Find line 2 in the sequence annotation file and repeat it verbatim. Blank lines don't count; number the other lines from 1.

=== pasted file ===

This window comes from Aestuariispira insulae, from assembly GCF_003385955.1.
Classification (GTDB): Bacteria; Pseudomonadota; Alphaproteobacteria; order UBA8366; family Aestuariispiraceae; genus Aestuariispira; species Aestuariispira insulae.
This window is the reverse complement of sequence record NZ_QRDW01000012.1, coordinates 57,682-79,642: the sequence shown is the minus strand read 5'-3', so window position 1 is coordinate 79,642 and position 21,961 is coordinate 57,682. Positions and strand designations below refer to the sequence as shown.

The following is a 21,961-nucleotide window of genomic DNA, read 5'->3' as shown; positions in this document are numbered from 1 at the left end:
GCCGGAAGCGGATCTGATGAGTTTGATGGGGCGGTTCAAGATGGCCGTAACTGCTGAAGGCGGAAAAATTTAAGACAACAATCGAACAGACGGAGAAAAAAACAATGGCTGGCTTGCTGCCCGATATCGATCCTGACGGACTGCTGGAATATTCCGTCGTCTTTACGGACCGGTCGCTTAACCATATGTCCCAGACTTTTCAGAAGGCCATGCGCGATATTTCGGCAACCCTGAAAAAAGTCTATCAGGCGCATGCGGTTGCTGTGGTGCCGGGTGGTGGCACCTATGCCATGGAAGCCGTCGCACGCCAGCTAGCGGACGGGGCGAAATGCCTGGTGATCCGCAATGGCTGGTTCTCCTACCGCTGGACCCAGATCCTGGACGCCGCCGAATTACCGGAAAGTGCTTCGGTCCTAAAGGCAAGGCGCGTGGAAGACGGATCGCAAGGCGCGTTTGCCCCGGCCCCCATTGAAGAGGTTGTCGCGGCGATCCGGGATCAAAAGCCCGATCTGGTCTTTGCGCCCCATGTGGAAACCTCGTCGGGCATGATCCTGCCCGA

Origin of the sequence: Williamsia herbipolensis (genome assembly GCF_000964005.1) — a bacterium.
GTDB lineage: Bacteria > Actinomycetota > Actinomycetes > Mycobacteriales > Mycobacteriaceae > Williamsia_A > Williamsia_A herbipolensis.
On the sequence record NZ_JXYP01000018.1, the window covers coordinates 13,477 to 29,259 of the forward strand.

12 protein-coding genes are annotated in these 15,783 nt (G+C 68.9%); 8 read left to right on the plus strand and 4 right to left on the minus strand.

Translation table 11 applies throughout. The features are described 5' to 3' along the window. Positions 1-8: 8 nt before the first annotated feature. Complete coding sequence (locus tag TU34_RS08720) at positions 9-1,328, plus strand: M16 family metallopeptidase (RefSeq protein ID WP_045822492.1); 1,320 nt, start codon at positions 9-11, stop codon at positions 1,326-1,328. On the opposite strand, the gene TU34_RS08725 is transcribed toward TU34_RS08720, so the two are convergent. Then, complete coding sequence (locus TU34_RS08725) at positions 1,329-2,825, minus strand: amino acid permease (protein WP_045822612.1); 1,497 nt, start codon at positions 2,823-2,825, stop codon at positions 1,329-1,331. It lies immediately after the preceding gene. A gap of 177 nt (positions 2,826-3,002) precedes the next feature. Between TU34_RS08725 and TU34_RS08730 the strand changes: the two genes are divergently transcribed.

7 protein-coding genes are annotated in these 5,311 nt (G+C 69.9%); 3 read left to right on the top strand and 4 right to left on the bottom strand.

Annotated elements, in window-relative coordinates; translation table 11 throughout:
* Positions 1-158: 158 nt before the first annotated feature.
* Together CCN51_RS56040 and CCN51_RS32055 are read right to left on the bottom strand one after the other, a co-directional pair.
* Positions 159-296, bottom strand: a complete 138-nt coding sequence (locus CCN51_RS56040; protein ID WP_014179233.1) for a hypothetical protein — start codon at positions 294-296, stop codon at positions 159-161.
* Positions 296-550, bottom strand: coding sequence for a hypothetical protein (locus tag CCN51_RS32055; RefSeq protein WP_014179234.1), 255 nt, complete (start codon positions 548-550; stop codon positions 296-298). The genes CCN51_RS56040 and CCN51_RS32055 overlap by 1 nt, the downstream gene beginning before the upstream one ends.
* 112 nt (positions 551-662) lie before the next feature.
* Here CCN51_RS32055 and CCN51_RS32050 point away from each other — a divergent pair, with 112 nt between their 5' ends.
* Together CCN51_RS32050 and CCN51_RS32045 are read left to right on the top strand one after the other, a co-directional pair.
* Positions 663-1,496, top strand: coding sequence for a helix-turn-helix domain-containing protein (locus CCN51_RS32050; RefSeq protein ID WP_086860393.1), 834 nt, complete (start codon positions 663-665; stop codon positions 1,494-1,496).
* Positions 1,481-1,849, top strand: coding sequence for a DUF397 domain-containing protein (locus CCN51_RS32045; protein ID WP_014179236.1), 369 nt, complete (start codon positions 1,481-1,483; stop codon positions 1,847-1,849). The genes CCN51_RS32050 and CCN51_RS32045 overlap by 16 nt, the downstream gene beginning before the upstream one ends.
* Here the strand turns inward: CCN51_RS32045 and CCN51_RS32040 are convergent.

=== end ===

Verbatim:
Classification (GTDB): Bacteria; Pseudomonadota; Alphaproteobacteria; order UBA8366; family Aestuariispiraceae; genus Aestuariispira; species Aestuariispira insulae.